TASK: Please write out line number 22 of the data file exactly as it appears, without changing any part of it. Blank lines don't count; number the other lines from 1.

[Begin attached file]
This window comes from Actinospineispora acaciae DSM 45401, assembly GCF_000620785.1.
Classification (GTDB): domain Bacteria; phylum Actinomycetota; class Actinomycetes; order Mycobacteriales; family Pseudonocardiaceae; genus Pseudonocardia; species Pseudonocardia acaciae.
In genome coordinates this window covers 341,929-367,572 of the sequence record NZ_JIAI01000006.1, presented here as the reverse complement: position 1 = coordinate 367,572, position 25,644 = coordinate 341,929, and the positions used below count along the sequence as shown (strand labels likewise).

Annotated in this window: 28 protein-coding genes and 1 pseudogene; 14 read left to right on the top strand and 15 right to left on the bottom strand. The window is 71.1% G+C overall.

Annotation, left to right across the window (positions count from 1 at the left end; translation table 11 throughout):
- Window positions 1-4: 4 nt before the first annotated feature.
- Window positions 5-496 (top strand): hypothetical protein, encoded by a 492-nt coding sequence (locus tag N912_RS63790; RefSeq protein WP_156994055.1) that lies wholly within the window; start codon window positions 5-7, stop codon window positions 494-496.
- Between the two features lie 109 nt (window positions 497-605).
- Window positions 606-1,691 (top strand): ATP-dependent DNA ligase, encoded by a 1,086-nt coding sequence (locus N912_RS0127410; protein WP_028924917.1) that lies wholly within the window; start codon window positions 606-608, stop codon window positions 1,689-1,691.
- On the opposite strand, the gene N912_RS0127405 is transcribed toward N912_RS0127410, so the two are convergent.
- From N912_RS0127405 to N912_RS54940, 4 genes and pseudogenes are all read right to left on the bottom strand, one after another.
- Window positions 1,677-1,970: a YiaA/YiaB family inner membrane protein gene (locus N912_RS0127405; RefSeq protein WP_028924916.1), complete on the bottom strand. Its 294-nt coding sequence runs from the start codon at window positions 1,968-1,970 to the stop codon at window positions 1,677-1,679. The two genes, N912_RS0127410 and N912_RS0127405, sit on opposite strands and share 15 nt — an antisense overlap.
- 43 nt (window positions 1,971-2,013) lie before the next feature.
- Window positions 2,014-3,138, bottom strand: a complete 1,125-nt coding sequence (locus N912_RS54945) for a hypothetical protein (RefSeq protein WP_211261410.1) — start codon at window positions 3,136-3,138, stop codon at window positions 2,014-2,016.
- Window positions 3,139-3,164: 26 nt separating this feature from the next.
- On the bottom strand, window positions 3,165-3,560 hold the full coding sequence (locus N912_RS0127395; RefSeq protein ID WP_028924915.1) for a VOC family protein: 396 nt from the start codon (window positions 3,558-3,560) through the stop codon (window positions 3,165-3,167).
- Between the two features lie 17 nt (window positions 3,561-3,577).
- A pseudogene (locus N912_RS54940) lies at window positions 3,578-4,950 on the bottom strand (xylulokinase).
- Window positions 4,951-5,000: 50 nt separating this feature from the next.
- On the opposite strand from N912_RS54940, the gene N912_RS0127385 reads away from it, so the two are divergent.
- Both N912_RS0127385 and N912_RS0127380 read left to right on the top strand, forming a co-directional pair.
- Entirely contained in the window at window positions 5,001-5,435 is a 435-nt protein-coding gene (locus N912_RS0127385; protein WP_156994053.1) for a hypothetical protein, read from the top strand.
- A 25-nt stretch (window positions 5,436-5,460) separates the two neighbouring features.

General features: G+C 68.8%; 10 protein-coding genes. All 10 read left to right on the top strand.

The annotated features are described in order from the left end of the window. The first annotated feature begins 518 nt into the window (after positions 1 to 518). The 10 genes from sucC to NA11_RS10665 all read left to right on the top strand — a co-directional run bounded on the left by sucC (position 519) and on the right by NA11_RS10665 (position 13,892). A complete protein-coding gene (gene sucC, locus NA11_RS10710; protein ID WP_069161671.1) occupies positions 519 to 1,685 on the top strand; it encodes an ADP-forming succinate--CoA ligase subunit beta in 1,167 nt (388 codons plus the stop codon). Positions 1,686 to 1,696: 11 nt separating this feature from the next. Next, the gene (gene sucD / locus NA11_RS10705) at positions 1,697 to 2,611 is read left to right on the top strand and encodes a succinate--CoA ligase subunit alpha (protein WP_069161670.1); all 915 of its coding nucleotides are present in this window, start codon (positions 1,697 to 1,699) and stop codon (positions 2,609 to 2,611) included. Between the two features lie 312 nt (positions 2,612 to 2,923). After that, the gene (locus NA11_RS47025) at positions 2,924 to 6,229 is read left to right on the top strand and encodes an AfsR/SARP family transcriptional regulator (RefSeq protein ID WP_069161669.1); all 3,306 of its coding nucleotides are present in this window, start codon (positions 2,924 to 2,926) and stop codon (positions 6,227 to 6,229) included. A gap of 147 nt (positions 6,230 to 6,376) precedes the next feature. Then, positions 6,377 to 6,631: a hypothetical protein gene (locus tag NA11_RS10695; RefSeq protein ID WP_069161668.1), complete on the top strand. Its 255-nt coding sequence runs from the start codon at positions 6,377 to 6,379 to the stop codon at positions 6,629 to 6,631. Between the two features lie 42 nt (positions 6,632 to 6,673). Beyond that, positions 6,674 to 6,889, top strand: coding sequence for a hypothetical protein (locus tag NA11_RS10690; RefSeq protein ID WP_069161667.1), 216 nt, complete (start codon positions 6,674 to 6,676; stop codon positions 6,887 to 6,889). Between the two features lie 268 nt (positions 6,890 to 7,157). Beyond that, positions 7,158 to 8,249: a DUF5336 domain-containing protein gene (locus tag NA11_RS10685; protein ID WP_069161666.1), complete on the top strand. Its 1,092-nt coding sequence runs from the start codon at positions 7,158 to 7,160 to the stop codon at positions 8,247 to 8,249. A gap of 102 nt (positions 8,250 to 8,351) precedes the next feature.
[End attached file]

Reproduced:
- Entirely contained in the window at window positions 5,001-5,435 is a 435-nt protein-coding gene (locus N912_RS0127385; protein WP_156994053.1) for a hypothetical protein, read from the top strand.